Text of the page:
Despite the depressed economy, up skilling is still very much alive and well. Although, who pays for it has changed dramatically over the past few years. An interesting recent report by Kelly Global Workforce Index, shows that more and more engineering professionals (amongst others) are proactively grabbing training opportunities themselves without relying on employers to provide them.
This is different to only five years ago, when companies used to budget for training of their staff. However with tough times for many employers, this approach to training has dropped off dramatically. Perhaps you have been affected with fewer training opportunities due to lower profits of the firm you are working for?
Employees are now taking responsibility for their own up skilling and paying for it themselves. It is critical in today’s fast moving technological world to keep sharpening your knowledge and skills to take advantage of the growing and changing job opportunities – particularly in engineering.
Up skilling and Staying with your current company
Interestingly, this report notes that a large percentage (60%) of people are not up skilling to find new jobs – on the contrary, they are loyal and hoping for promotion within their current company. And no surprise to most of you - the most valued source of training (as expected) is on-the-job training.
Don’t give up when your initial training request is turned down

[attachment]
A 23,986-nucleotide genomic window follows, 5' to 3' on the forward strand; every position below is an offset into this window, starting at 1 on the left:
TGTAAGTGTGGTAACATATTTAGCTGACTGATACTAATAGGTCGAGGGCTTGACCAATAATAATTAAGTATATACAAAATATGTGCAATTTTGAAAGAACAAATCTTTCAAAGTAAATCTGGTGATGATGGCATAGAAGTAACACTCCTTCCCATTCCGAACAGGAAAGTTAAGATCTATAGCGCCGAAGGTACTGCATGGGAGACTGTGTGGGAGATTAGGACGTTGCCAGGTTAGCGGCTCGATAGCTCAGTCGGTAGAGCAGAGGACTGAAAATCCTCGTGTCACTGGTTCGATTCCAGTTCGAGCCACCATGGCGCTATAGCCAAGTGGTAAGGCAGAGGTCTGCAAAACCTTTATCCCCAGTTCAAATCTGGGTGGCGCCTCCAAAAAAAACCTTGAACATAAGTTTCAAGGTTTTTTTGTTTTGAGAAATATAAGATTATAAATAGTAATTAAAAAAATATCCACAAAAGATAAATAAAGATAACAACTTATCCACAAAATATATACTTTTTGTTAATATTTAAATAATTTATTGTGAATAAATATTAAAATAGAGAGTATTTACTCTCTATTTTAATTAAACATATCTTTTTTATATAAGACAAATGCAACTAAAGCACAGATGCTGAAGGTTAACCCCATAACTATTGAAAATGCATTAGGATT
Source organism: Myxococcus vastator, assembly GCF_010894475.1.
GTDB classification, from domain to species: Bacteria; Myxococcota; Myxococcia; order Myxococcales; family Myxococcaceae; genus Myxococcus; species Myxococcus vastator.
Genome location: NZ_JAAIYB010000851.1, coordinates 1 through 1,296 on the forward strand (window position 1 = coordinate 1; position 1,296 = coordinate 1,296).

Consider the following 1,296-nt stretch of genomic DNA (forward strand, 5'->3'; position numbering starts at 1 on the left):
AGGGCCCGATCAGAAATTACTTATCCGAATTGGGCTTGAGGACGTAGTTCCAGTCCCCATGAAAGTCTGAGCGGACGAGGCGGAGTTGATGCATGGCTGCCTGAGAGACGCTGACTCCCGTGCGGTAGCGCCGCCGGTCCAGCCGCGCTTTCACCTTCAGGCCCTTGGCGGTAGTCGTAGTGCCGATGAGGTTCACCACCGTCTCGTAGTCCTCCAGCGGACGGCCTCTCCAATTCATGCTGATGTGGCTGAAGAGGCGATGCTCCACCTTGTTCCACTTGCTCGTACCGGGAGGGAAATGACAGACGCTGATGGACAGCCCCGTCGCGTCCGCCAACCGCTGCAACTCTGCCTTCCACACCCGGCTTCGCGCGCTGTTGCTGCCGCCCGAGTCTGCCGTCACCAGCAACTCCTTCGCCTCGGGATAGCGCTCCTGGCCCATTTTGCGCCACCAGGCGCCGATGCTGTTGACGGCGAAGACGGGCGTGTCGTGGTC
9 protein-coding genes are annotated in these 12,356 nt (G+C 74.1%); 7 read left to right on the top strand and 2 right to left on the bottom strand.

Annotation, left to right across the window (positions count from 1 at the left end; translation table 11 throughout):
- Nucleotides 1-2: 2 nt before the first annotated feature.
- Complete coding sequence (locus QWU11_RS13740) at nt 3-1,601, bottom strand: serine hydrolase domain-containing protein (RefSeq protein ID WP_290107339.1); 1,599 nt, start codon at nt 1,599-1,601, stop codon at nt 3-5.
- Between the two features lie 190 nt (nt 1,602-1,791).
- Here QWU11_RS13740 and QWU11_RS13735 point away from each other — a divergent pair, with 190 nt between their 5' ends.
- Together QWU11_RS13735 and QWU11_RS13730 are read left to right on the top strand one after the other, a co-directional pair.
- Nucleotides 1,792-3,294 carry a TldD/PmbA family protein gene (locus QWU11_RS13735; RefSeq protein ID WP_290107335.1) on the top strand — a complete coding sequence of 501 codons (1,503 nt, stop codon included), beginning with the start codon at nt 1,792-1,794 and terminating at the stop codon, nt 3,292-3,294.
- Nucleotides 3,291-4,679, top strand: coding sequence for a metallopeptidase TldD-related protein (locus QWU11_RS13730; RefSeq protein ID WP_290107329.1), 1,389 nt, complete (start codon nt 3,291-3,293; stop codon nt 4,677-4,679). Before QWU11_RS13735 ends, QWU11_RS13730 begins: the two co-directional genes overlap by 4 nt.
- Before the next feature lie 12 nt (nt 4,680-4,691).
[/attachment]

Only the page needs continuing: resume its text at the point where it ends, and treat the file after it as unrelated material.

Today, managers don’t have the big budgets for training; so they often have to reluctantly turn down training requests. Hence, if you are putting in a request for training, you need to make a clear case of the benefits to the organisation – otherwise you are wasting your time. Putting a request in generally shows the company that you have initiative and are keen about up skilling and thus benefiting the company. So keep trying and your persistence will be rewarded. Naturally, the training junkets in Bali and Hawaii are generally a thing of the past.
Up skilling can also be cheap
Bear in mind that expensive training is not a requirement for up skilling. It can be as simple as buying a book. Or engaging in on-the-job training or finding a mentor to help you gain a particular skill. This is often the most powerful form of training.
Find the Time
When working, it can be difficult to block off the time to put the effort into up skilling yourself or gaining the requisite knowledge. The best way I find, is to build a habit of studying at a particular time and particular place. Often first thing in the morning before coming to work or at lunch time. Make time by getting rid of some extraneous activity such as perusing emails, or trawling news-sites and Facebook. Many companies are requesting vendors to come in and provide lunch-and-learn sessions about a particular technology. A great idea; as long as there isn’t a huge amount of selling their products or services but focussing on real training.
Technical Skills are Vital but so are Soft Skills
As engineering professionals, technical skills are critical to you but communication skills can also make or break you – especially when you want to move up the career ladder. Soft skills are thus a critical part of your career armoury.
Up Skill Collaboratively in a Team
An innovative way is to work in teams to up skill. This can be a very motivational experience in improving your skills in a team and working together on assignments or problems in a collaborative way. Your colleague can be your coach.
Thanks to John R. Platt of the IEEE for an interesting article on skills.
Remember, Joseph Badracco's famous comment: In today's environment, hoarding knowledge ultimately erodes your power. If you know something very important, the way to get power is by actually sharing it.
Yours in engineering learning,